On top of that some liquid processors are guilty of packing milk for customers at ridiculously low prices. They were desperate to retain volume so they dropped their trousers and pants to keep existing customers and to smash and grab new ones at unsustainably low prices.
The problem here is they did it using a milk into powder price of 14p so the odd penny more and they thought they were slightly better off.
But those cheap contracts are still running and they could cripple the processor alternatively the processor cripples their farmer suppliers with low or non-existent milk price increases. Either way the farmer pays for the fact some processors have completely mis-read the market and are now under serious pain just as their farmers are. The worry is whether all processors can weather the storm and still retain their milk field. Notices to leave some buyers milk should now be flooding in because they understand that language. Sadly, it will be a miracle if all survive and some farmers need to remember processors who didn’t and don’t play fair.
July retail supplementary payment is 2.894ppl (19th August 2016)
The Muller payment for July deliveries is slightly down from the previous months 3ppl to 2.894ppl.
Holstein UK’s Chief Executive pocketed £240,000 of Society funds (19th August 2016)
The RABDF is clearly not the only one with some challenging financial issues to get to grips with, now the future of its (once) cash cow the Livestock / Dairy Event is in doubt.
During his tenure Holstein UK’s former Chief Executive Greg Watson managed to illegally trouser a cool £240,000 from the organisation, and he might have got away with it if it wasn’t for the determination of the then board and its chairman John Edge.
They ensured justice was done and in Greg Watson has been sentenced to two years in prison and ordered to repay the money. Let’s hope the organisation and its trustees have learned their lesson and that proper independent accountability of activities prevails going forward.
This has to rank as one of the biggest financial scandals any UK dairy organisation has allowed to happen.
State of the art Cheddar processing and packing facility (19th August 2016)
Dale Farm – the successful farmer owned processing arm of United Dairy Farmers officially opened its £7million expansion of its cheese processing and packing facility in Co. Tyrone, Northern Ireland, creating 60 additional jobs.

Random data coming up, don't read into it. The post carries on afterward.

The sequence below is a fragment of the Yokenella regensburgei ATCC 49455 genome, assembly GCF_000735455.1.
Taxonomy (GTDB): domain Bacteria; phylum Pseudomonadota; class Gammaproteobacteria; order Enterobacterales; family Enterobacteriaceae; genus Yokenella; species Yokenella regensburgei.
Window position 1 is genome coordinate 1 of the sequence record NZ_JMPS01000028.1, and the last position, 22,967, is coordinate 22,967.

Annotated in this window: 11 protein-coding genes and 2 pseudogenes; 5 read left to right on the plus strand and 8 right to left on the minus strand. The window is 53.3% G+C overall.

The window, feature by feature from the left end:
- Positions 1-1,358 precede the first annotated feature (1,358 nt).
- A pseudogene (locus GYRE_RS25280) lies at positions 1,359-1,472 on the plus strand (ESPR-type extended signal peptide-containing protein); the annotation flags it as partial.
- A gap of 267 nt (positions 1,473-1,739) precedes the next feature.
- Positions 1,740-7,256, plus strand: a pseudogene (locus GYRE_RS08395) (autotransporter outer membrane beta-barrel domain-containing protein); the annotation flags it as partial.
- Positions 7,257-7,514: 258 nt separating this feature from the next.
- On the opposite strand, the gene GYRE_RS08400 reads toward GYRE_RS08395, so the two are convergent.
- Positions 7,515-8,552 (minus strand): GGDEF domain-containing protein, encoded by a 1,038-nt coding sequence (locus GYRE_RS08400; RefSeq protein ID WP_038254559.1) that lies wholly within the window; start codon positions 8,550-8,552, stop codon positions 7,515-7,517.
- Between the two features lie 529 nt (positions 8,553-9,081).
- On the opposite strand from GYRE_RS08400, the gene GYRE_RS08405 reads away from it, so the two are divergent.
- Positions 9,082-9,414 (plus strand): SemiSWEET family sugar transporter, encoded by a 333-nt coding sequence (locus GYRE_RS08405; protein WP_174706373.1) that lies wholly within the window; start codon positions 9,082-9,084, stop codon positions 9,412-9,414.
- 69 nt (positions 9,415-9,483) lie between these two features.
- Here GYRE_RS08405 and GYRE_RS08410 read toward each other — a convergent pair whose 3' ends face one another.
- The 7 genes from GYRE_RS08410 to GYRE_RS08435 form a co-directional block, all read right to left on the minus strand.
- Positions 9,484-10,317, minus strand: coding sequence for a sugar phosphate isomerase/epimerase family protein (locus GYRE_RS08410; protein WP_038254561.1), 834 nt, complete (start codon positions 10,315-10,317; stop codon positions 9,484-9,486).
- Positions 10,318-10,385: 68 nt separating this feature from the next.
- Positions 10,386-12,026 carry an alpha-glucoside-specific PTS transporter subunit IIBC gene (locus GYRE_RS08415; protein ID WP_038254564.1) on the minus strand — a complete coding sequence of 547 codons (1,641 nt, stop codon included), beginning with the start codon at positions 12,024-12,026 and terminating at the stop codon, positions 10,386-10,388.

1ppl milk price increase for suppliers to Pensworth Dairies – from 1st September (12th August 2016)
1.172ppl milk price increase for Muller Direct liquid Milk DPO formula contracts – from 1st September (12th August 2016)
The increase applies to the ex Dairy Crest formula suppliers and is the largest price increase the formula has delivered and takes both standard litre prices to over 26ppl and is the second consecutive monthly increase.
The main influence has been the significant lift in bulk cream prices which are up by almost 75% since April worth 3.37ppl on the milk price. Sadly for the farmers involved come the 1st February 2017 the formula pricing mechanism will be axed by Muller.
The new liquid core formula standard litre price will be 26.2ppl compared to the comparable 1st September no aligned standard litre price of only 18ppl (www.milkprices.com).
0.5ppl milk price increase for suppliers to Pattesmores – from 1st August (PRODUCER NOTIFIED) (12th August 2016)
Muller defends their corner & attempt to dig themselves out of a PR grave (12th August 2016)
CEO of Muller UK Ronald Ker’s has responded to mounting criticism on his firms refusal to move non aligned farm gate milk prices up with a letter to his producers. It states the case for the defence and in bold letters once again claims he is building Britain’s Biggest and Best Dairy Business.
The letter is clear that Muller prices will not go up until “we actually realise these higher returns within our business”. Clearly Muller haven’t achieved that for August or September which is a worry and some believe this is because Muller have forward sold quantities of milk which now look vey cheap and could be holding prices back.
Where the letter is silent is with reference to the question asked by Michael Oakes, NFU Dairy Board Chairman last week which was for Muller to explain why farmers have received some of the extra cream money (see above).
However analyst and journalist Chris Walkland has commented he does not blame Muller for not moving the price up in September. He points the finger to the incredible lack of lobbying of milk buyers like Muller sooner which if it had happened might have persuaded Muller to move its non aligned price for September 1st. The evidence points to a very limited number of complaints about the Muller no aligned milk price from its own farmers.
To be fair the letter does make some valid points several of which were mentioned in this bulletin last week in addition there are a couple of irritating ones. No matter what the defence is the reality is that heading into winter on a farm gate milk price of 18 to 18.6ppl is painful, unstainable, disappointing and will not promote additional production.
Finally the letter should ideally have gone out at the end of July with the announcement that milk prices for Muller non aligned were frozen. At the same time it could have addressed where the extra cream returns money Muller has received has gone.
Arla Farmer Milk Brand broke the 1 million litre barrier in two weeks (12th August 2016)
Arla’s farmer’s milk sales in Asda stores have broken the 1 million litre barrier in just over two weeks since its launch at the Great Yorkshire Show. An extra 25p from each 4 pints sold will be paid to Arla members, so that’s an extra £250,000 to kick start.
Cheap Milk (12th August 2016)